Feminism suggested that God might be a she but not that the devil might also be a she. Feminism articulated the shadow side of men and the light side of women. It neglected the shadow side of women and the light side of men. And neglected to acknowledge that each sex has both sides within each individual. When the issue of sexual harassment surfaced, then, we were told men don ’t "get it" when, in fact, neither sex "gets" it. Men don’t get women s fears of harassment that stem from the passive role; women don’t get men’s fears of sexual rejection that stem from the initiating role. Each sex is so preoccupied with its own vulnerability that neither sex "gets*’ the other s vulnerability

The difference? Feminism has taught women to sue men for sexual harassment or date rape when men initiate with the wrong person or with the wrong timing; no one has taught men to sue women for sexual trauma for saying "yes," then "no," then "yes," then "no." Feminism left women with three sexual options – their old role, the male role, and the victim role. Men were left with less than one option – they were still expected to initiate, but now, if they did it badly, they could go to jail. For an adolescent boy who barely knows what sex is, this is a scary half-option.

Feminism justified female "victim power" by convincing the world that we lived in a sexist, male-dominated, and patriarchal world. The Myth of Male Tower explains why the world was 6f-sexist, both male – and female – dominated, both patriarchal and matriarchal – each in different ways. It explains why patriarchy and male dominance doubled as code words for male disposability.

By the 1980s and 90s, feminism’s ability’ to articulate women’s light side and men’s shadow side led to women’s magazines, talk shows, self – improvement books, and TV specials all equating “progressive" with women as victims and men as victimizes but rarely with men as victims (of false accusations, emotional abuse, visitation deprivation. . . ) and women as victimizes. It was soon considered progressive to critique male legis­lates for making w’ar but not to credit them for making democracy. We saw TV specials titled Does the Man Next Door Molest Girls? but not Does the Man Next Door Save Girls? In our everyday lives we might see six fire fighters saving women, but no TV special tilled Men as Saviors points out that all six were men – or that firemen who save women’s lives are far more ubiquitous than men who jeopardize women’s lives.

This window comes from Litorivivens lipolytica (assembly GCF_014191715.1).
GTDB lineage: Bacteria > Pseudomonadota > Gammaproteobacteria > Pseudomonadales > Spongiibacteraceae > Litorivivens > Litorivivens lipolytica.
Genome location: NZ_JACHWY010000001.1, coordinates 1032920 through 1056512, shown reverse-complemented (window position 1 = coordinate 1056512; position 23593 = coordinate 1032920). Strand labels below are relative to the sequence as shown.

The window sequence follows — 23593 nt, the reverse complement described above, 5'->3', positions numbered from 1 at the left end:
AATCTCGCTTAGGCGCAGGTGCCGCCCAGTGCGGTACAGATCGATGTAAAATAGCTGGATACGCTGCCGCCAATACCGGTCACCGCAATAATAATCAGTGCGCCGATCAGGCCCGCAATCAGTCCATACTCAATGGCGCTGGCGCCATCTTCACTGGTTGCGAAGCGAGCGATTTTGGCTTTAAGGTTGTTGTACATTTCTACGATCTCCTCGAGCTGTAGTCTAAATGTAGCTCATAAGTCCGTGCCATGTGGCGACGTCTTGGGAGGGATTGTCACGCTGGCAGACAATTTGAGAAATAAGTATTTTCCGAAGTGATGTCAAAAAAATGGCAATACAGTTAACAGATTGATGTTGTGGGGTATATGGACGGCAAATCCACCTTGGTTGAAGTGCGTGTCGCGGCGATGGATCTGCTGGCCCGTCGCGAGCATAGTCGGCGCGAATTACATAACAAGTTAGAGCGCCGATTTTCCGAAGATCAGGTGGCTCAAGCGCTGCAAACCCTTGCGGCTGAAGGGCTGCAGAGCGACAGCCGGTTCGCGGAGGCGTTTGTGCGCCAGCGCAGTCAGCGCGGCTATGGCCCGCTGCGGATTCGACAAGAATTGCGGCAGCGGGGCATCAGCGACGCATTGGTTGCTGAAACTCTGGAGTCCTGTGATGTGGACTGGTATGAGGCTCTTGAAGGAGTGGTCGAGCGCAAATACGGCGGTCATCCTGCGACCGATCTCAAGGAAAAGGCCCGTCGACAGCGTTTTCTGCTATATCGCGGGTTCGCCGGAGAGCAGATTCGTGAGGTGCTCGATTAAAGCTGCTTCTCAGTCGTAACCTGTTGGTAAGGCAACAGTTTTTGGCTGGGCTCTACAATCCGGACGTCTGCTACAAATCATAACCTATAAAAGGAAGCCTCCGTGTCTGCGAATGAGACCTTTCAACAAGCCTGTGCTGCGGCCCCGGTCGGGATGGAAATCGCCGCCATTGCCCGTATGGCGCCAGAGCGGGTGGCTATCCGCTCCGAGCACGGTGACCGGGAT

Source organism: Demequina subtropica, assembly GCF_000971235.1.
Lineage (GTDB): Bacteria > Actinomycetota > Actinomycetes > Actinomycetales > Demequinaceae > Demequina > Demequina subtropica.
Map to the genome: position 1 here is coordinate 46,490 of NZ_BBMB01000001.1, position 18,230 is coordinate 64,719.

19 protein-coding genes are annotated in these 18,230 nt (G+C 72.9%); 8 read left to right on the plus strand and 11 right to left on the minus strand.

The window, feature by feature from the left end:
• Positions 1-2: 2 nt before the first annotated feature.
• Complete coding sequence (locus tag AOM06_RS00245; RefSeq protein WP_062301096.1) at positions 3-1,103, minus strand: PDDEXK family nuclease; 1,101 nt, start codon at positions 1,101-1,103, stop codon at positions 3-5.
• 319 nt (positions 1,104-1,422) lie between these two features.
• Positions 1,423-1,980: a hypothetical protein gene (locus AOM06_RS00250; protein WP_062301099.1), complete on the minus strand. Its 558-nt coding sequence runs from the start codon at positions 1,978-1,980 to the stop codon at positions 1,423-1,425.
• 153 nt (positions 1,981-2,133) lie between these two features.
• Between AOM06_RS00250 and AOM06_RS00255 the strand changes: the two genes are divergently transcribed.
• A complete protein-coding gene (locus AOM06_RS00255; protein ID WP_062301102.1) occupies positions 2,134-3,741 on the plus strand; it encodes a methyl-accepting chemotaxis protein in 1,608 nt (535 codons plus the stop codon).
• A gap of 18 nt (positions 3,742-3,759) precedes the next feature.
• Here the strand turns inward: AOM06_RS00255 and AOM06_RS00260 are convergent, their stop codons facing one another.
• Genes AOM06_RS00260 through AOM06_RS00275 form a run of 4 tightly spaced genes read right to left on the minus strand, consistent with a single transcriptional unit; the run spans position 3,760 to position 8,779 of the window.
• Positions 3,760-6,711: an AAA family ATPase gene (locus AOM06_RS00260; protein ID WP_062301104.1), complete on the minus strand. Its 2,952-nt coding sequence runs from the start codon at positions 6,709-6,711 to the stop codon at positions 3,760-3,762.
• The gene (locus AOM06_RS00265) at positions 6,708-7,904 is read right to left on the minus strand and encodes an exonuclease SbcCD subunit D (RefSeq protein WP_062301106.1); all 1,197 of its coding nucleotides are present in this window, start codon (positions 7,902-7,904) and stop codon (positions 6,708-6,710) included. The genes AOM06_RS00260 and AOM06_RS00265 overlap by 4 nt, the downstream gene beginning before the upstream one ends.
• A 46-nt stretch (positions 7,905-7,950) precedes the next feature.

To acknowledge the full truth was no longer considered progressive, but regressive. Women bought the books and the publishes pandered to women the way politicians pander to interest groups. Women became Women Who Love. . . and men became Men Who Hate. . . (women’s light side, men’s dark side). The pandering transformed a female strength – understanding relationships – into a female weakness: misunderstanding men.

In the past quarter century, feminism has been to the daily news what bacteria is to water – we consumed it without knowing it, both the good and the bad. From the male point of view, feminism turned the "battle of the sexes" into a "war in which only one side showed up.”1

Men have not been perfect listeners during the last quarter century as women articulated what they wanted, but men did listen enough to absorb dozens of new concepts (sex object, glass ceiling, palimony, the battered woman syndrome, deadbeat dads, the feminization of poverty), heard dozens of slogans focused on female concerns (a woman’s right to choose, equal pay for equal work, our bodies, our business), and to see their sexuality blamed for most everything (sexual harassment, sexual moles­tation, pornography, incest, rape, date rape).

Men not only listened but accepted as truth dozens of assumptions of discrimination against women (women are the victims of most violence; women’s health is neglected more than men’s, women are paid less for the same work, husbands batter wives more; men have more power, we’ve lived in a patriarchal, sexist, male-dominated world). Many men con­demned these discriminations against women even as they accepted the necessity for discrimination against men (affirmative action for women; government-subsidized women’s commi. ssions in almost every state and county; women’s studies, women-only dubs; government programs for women, infants, and children. . . ).